To be honest I was not always excited about layovers. Hours of unnecessary waiting made me seek out direct flights or those with the shortest possible connection. When did my thinking change? Exactly last year, when my 12 hours layover in Vienna turned into quite an intensive sightseeing experience. After Vienna was London, Shanghai and Copenhagen, which is today’s topic.
I experienced with my own skin how beneficial a long connection might be. That with just a little planning you can visit another unique place without a lot of extra costs. It never matters if I am just getting off an eight or two hours flight, the energy from a new adventures is intoxicating. I had 8 hours to get the most from visiting capital of Denmark.
I usually plan, that is something very natural for me and so before my trip I checked the airport layout and its distance to city center plus other pertinent information. I set my mind on using a bicycle as my main transportation around the city. Copenhagen is famous for its cycling infrastructure, so that seemed as the obvious choice. I selected things I wanted to see and with a plan I boarded the plane. After landing at Terminal 3 around 1:30 pm I found myself at the metro by 3 pm. What took me so long? Searching for baggage lockers and a metro ticket machine. I guess after the long flight I went blind and could not see things right in front of me. In the end it was really not that hard to find both of those even though this seems as the hardest challenge in my memories from that experience 😊.
Lockers are located outside the airport building, in the parking lot. I found two ways to get to them. First is to get out Terminal 3 and follow signs to P4. It is a little bit of a walk, but not too bad. You will see the parking lot, so keep on walking…. In front of the entrance to Terminal 2 (which is the second option) you will see lockers. Cost for 4 hours is 80 ($12.70) and for 24 hours is 100 Danish krones ($15.80).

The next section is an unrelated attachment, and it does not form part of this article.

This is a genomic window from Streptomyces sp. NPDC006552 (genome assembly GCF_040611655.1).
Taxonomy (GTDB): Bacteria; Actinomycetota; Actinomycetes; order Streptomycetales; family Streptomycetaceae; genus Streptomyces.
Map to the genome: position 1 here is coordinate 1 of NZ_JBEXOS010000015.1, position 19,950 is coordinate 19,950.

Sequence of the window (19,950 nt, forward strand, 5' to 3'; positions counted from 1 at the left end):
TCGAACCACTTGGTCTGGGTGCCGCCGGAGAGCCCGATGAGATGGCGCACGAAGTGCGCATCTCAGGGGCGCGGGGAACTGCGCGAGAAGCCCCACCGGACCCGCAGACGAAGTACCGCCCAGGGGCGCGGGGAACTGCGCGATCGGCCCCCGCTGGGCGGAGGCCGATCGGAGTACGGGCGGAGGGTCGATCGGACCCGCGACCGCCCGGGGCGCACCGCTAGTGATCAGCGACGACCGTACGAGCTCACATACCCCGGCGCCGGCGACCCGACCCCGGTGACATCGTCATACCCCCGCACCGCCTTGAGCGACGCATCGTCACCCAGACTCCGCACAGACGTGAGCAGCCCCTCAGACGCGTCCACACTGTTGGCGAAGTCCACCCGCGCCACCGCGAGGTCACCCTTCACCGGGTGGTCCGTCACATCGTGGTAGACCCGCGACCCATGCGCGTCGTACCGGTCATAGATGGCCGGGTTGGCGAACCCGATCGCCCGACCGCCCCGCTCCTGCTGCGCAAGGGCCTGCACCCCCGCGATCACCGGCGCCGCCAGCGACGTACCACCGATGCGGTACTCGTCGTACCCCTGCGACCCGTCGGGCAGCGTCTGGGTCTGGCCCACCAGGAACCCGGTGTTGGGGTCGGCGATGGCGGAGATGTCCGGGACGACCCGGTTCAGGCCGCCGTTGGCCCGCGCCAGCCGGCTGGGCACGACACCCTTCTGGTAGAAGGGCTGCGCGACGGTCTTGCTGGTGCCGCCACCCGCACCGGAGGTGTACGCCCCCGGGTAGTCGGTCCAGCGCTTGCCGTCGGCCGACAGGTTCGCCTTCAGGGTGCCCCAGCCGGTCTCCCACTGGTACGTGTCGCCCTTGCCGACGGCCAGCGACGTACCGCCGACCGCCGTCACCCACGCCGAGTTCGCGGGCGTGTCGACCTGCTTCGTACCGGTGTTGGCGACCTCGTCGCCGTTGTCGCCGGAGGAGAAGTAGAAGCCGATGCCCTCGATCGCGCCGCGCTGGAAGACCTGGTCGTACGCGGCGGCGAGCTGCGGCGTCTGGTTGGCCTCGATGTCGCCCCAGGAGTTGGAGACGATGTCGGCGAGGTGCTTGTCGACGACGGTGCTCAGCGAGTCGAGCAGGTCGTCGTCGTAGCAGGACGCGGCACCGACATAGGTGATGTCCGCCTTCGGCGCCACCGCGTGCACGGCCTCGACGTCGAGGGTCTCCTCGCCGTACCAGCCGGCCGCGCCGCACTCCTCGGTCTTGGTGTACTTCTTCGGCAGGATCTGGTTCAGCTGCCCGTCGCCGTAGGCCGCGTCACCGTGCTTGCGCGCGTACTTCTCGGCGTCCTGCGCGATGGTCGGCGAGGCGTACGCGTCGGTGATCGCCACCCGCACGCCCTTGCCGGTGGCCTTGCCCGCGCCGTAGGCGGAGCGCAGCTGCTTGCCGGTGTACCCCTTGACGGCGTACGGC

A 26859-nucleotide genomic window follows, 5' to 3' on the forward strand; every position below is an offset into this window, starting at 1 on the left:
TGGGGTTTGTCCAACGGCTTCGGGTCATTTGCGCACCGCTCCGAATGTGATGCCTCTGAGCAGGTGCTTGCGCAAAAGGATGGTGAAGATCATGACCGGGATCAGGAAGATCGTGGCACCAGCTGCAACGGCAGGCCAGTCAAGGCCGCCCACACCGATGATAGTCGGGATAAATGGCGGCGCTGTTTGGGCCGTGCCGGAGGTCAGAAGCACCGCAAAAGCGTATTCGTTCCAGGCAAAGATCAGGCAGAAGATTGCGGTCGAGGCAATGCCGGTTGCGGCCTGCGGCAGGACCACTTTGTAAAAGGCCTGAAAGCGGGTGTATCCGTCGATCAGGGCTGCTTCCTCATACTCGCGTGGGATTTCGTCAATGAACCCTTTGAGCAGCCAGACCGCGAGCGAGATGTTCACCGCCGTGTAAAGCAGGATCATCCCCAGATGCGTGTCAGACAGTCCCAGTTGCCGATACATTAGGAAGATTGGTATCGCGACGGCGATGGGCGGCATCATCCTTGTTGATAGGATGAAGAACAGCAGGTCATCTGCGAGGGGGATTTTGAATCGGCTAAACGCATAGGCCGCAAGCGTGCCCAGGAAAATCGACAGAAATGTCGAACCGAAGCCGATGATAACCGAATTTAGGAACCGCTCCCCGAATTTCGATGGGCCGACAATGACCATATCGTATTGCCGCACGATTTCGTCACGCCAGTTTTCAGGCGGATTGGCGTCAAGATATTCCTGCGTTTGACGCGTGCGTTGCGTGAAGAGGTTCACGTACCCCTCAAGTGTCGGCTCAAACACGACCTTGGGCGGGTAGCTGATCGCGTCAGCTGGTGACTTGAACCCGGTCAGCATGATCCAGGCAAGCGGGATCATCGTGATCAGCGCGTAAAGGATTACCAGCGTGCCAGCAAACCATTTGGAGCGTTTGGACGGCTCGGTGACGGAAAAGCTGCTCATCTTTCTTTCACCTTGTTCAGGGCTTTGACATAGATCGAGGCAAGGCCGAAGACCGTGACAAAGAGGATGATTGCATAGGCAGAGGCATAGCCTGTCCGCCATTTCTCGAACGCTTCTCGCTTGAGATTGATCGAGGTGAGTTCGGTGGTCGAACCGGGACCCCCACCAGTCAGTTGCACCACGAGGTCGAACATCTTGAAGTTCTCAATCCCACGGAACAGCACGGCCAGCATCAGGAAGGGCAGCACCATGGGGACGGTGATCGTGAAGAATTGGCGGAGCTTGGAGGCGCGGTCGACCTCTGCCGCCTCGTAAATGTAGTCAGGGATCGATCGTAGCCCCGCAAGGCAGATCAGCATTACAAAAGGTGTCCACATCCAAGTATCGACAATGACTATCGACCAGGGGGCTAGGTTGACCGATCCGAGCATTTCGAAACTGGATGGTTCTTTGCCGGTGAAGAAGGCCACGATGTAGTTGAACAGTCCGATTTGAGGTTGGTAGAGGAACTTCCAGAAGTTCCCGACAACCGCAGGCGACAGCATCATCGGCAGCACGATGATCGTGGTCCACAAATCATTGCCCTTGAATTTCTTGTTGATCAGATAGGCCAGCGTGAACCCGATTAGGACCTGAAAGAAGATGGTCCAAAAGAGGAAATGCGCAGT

This is the fastest way to get to the city center. You will see a big red stand on the lower level with a DSM sign, this is the place to buy tickets. The stop is located on the upper level of Terminal 3. The city of Copenhagen is divided into zones and they determine how much you will pay for a ticket using public transportation. More zones crossed equals more money. Buying a ticket at the airport, the machine will ask for a stop name and calculate zones automatically. If you are going to the city center it is named Kongens Nytorv. On the way back though, from the same stop to the airport, the machine will ask for quantity of zones. In this case that number is 3, at least this is the information that I got from a woman that helped me when I asked for directions. You can check stops and zones here. One-way ticket costs 36 Danish krones ($5.72).
As I mentioned earlier I planned to rent a bicycle, but turned out that walking was perfect. Everything that I wanted to see was within walking distance, so would have wasted money and time on a bike. Copenhagen offers tourist several ways to see it, might be walking, cycling or boating.
Stay tuned to read what I saw and wish to see next time 😊